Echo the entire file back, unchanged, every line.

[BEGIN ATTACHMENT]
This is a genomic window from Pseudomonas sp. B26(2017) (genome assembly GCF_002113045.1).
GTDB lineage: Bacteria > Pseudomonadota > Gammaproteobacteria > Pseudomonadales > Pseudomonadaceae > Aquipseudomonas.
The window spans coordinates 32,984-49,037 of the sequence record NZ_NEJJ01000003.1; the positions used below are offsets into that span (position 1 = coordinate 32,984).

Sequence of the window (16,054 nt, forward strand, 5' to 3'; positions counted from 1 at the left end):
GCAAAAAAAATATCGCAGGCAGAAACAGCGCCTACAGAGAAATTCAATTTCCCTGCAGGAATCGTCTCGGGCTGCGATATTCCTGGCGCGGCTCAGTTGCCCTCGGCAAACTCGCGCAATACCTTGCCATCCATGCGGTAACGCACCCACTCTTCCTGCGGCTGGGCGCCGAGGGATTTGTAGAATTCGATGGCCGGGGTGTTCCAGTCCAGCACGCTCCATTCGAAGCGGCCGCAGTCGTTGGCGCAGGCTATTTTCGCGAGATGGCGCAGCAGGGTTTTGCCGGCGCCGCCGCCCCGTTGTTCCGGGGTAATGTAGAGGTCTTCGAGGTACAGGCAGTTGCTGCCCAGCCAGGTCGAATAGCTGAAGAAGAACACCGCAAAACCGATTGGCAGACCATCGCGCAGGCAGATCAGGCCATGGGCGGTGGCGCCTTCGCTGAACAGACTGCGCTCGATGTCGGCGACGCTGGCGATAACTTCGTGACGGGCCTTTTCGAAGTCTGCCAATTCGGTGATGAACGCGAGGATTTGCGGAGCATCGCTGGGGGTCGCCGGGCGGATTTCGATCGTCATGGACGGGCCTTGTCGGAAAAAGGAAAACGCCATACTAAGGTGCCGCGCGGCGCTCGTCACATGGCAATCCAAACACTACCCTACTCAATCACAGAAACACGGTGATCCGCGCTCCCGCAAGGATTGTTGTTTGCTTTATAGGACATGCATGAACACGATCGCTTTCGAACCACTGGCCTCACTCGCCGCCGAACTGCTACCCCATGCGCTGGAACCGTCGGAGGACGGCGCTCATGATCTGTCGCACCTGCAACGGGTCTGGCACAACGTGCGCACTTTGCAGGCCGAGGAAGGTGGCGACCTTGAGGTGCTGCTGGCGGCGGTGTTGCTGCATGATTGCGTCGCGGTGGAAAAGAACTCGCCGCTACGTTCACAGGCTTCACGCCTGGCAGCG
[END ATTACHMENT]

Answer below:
This is a genomic window from Pseudomonas sp. B26(2017) (genome assembly GCF_002113045.1).
GTDB lineage: Bacteria > Pseudomonadota > Gammaproteobacteria > Pseudomonadales > Pseudomonadaceae > Aquipseudomonas.
The window spans coordinates 32,984-49,037 of the sequence record NZ_NEJJ01000003.1; the positions used below are offsets into that span (position 1 = coordinate 32,984).

Sequence of the window (16,054 nt, forward strand, 5' to 3'; positions counted from 1 at the left end):
GCAAAAAAAATATCGCAGGCAGAAACAGCGCCTACAGAGAAATTCAATTTCCCTGCAGGAATCGTCTCGGGCTGCGATATTCCTGGCGCGGCTCAGTTGCCCTCGGCAAACTCGCGCAATACCTTGCCATCCATGCGGTAACGCACCCACTCTTCCTGCGGCTGGGCGCCGAGGGATTTGTAGAATTCGATGGCCGGGGTGTTCCAGTCCAGCACGCTCCATTCGAAGCGGCCGCAGTCGTTGGCGCAGGCTATTTTCGCGAGATGGCGCAGCAGGGTTTTGCCGGCGCCGCCGCCCCGTTGTTCCGGGGTAATGTAGAGGTCTTCGAGGTACAGGCAGTTGCTGCCCAGCCAGGTCGAATAGCTGAAGAAGAACACCGCAAAACCGATTGGCAGACCATCGCGCAGGCAGATCAGGCCATGGGCGGTGGCGCCTTCGCTGAACAGACTGCGCTCGATGTCGGCGACGCTGGCGATAACTTCGTGACGGGCCTTTTCGAAGTCTGCCAATTCGGTGATGAACGCGAGGATTTGCGGAGCATCGCTGGGGGTCGCCGGGCGGATTTCGATCGTCATGGACGGGCCTTGTCGGAAAAAGGAAAACGCCATACTAAGGTGCCGCGCGGCGCTCGTCACATGGCAATCCAAACACTACCCTACTCAATCACAGAAACACGGTGATCCGCGCTCCCGCAAGGATTGTTGTTTGCTTTATAGGACATGCATGAACACGATCGCTTTCGAACCACTGGCCTCACTCGCCGCCGAACTGCTACCCCATGCGCTGGAACCGTCGGAGGACGGCGCTCATGATCTGTCGCACCTGCAACGGGTCTGGCACAACGTGCGCACTTTGCAGGCCGAGGAAGGTGGCGACCTTGAGGTGCTGCTGGCGGCGGTGTTGCTGCATGATTGCGTCGCGGTGGAAAAGAACTCGCCGCTACGTTCACAGGCTTCACGCCTGGCAGCG